vinyl polymerization

vinyl polymerization

[′vīn·əl pə‚lim·ə·rə′zā·shən]
(organic chemistry)
Addition polymerization where the unsaturated monomer contains a CH2=C‒group.
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References in periodicals archive ?
Donnet and Henrich (37) have proposed an aroxylic structure having localized free-radicals on the surface and explained the inhibition in vinyl polymerization by the so-called quinone radical theory.
Among the topics are the synthesis of hyperbranched polymers via polymerization of functionally symmetric monomer pairs, self-condensing vinyl polymerization, hyperbranched co-polymers synthesized by co-condensation and radical co-polymerization, hyperbranched and dendritic polyolefins prepared by transition metal catalyzed polymerization, the kinetic theory of hyperbranched polymerization, and biological and medical applications.
With literally thousands of commercial uses, this production method has become a subject of considerable research in both the physical and organic chemistry of radical vinyl polymerization.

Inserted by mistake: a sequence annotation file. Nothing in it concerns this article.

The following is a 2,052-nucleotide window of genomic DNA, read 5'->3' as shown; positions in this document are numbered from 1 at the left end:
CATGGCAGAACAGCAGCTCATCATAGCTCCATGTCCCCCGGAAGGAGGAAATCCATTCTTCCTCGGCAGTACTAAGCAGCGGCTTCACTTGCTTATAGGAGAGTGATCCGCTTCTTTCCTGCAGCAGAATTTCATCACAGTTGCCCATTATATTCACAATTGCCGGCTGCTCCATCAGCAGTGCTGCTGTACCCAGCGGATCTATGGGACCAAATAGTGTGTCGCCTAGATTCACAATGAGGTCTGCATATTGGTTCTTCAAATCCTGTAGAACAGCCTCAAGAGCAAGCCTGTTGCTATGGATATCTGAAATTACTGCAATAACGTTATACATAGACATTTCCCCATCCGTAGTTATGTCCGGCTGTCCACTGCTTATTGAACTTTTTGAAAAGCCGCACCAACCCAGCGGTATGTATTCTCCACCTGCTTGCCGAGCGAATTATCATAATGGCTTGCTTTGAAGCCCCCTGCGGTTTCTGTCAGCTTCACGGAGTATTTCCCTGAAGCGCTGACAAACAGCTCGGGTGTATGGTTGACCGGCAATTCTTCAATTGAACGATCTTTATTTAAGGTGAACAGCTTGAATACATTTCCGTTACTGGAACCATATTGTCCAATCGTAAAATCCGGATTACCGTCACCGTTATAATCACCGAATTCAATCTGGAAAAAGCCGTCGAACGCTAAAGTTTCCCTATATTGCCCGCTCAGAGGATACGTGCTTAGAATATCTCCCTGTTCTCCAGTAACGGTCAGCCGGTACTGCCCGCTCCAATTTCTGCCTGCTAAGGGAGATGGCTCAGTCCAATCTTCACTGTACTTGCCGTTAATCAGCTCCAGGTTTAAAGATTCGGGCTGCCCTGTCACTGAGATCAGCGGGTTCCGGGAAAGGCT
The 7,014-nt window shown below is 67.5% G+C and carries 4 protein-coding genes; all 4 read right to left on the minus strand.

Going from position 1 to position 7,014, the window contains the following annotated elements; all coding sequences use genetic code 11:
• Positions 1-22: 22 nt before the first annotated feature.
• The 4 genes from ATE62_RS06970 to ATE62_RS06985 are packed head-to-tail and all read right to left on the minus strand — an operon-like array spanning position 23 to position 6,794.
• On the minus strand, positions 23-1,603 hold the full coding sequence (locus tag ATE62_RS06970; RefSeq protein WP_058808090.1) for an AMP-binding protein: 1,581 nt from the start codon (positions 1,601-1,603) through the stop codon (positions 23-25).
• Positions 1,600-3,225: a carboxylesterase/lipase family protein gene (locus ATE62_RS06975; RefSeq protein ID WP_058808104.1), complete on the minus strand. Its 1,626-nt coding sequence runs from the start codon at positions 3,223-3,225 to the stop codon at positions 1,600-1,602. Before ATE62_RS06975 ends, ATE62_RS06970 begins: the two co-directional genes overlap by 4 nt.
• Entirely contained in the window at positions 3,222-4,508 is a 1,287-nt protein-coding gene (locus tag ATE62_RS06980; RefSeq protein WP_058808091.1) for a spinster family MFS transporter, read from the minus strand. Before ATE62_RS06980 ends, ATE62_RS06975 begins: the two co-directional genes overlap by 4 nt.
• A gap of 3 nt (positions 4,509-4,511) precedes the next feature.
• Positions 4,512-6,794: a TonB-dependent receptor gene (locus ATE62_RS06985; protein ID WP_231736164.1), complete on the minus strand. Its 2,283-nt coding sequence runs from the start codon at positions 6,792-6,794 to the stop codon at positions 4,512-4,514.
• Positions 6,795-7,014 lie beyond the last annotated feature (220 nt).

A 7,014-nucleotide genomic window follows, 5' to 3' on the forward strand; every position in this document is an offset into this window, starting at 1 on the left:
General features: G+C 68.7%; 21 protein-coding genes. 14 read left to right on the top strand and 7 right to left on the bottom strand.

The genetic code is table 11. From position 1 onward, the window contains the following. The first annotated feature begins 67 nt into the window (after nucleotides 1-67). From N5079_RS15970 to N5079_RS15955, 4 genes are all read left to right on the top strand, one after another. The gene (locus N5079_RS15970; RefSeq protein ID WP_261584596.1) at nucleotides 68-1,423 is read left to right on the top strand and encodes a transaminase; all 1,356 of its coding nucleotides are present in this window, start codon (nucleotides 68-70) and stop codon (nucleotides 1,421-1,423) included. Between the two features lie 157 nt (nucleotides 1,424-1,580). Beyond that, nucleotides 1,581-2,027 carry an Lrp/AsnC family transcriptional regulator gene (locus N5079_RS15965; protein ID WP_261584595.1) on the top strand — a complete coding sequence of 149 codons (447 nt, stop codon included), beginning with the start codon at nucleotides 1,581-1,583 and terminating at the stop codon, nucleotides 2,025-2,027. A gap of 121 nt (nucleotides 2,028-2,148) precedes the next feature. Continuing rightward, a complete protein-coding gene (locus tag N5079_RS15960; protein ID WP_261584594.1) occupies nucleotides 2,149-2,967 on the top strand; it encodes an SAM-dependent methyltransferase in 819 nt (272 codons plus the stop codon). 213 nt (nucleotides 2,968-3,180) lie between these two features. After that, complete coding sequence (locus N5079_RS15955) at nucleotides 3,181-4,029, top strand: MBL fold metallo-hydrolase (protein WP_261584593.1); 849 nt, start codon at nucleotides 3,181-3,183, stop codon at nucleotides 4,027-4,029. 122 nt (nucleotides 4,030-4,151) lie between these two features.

The former is a vinyl polymerization and proceeds through carbenium ion formation while the latter is ring opening generating an active species known as an onium ion.
Photoinitiated free radical polymerization of acrylates and methacrylales has enormous commercial importance and has gained much attention because of extensive industrial applications such as curing of coatings on various materials, adhesives, printing inks and photoresizts which are based on photoinitiated radical vinyl polymerization.
Onyon, Kinetics of Vinyl Polymerization by Radical Mechanisms, Butterworths, London (1958).
The self-condensing vinyl polymerization (SCVP) of p-chloromethyl styrene (CMS) using metal-catalyzed living radical polymerization catalyzed by the complex CuCl/2,2'-bipyridyl has been attempted [29].
However, diallyl polymerization has not received as much attention in scientific literature as the corresponding vinyl polymerization, since it is more difficult to polymerize allyl monomers using free radical initiators than vinyl ones (5-7).
Another parameter investigated was the propagation constant, aiming to simulate the kinetics of free-radical vinyl polymerization systems possessing higher propagation rates.
Inorganic initiators are relatively inexpensive and do not produce undesirable decomposition products compared with the organic initiators commonly employed in free-radical vinyl polymerization.
The mechanism of plasma polymerization is much more complex than that of the conventional vinyl polymerization (29-31).
Onyon, The Kinetics of Vinyl Polymerization by Radical Mechanism, Butterworths, London (1958).